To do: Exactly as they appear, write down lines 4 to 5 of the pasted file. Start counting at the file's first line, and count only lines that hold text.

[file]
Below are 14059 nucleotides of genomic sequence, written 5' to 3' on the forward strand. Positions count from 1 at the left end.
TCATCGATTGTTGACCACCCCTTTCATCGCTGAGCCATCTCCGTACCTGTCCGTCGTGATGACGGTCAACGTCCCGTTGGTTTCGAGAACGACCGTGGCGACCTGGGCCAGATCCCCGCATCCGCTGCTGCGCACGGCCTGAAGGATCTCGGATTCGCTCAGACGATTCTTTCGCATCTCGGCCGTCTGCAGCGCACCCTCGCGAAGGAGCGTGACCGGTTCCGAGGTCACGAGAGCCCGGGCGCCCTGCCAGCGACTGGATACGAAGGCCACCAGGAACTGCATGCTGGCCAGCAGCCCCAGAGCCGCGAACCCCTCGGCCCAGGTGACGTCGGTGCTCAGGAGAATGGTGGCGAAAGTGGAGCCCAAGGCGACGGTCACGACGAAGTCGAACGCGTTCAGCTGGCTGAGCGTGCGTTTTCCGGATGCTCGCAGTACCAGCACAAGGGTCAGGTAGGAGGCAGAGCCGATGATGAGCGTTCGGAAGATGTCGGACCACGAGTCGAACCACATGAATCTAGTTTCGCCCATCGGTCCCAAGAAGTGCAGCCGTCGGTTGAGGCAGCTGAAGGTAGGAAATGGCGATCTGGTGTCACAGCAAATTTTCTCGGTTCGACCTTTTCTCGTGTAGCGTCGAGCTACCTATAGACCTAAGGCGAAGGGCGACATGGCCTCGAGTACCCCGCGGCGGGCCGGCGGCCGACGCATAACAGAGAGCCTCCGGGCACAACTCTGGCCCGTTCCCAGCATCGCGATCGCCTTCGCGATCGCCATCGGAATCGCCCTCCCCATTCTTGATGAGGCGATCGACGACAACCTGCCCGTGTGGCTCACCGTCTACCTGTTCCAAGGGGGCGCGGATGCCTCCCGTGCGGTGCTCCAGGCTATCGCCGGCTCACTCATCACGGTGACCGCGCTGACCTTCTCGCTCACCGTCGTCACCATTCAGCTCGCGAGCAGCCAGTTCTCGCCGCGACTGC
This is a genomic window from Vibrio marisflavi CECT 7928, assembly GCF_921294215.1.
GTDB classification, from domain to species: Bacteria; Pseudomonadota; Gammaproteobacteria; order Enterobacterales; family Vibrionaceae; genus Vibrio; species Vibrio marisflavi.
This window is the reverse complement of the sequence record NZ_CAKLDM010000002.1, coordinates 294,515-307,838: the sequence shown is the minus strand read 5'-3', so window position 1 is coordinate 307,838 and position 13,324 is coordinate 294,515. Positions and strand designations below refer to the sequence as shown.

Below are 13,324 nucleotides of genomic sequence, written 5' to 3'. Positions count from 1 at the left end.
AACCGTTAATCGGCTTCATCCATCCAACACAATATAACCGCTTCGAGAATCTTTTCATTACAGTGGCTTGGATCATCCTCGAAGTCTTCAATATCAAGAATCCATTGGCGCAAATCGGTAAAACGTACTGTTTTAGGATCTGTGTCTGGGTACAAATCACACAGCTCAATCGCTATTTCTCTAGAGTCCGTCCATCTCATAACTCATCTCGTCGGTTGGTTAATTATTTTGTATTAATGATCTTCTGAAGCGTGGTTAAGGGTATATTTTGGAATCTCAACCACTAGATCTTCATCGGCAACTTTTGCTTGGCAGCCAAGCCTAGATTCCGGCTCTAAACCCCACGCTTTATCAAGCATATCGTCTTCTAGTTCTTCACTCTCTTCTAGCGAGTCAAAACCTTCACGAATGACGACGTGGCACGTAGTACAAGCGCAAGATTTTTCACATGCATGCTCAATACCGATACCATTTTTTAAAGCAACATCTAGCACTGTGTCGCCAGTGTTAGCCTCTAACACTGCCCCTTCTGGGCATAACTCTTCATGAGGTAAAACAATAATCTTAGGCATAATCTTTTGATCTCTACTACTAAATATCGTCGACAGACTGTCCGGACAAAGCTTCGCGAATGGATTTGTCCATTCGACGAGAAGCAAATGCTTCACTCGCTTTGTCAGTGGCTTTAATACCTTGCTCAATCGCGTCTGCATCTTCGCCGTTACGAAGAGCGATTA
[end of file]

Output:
GTDB classification, from domain to species: Bacteria; Pseudomonadota; Gammaproteobacteria; order Enterobacterales; family Vibrionaceae; genus Vibrio; species Vibrio marisflavi.
This window is the reverse complement of the sequence record NZ_CAKLDM010000002.1, coordinates 294,515-307,838: the sequence shown is the minus strand read 5'-3', so window position 1 is coordinate 307,838 and position 13,324 is coordinate 294,515. Positions and strand designations below refer to the sequence as shown.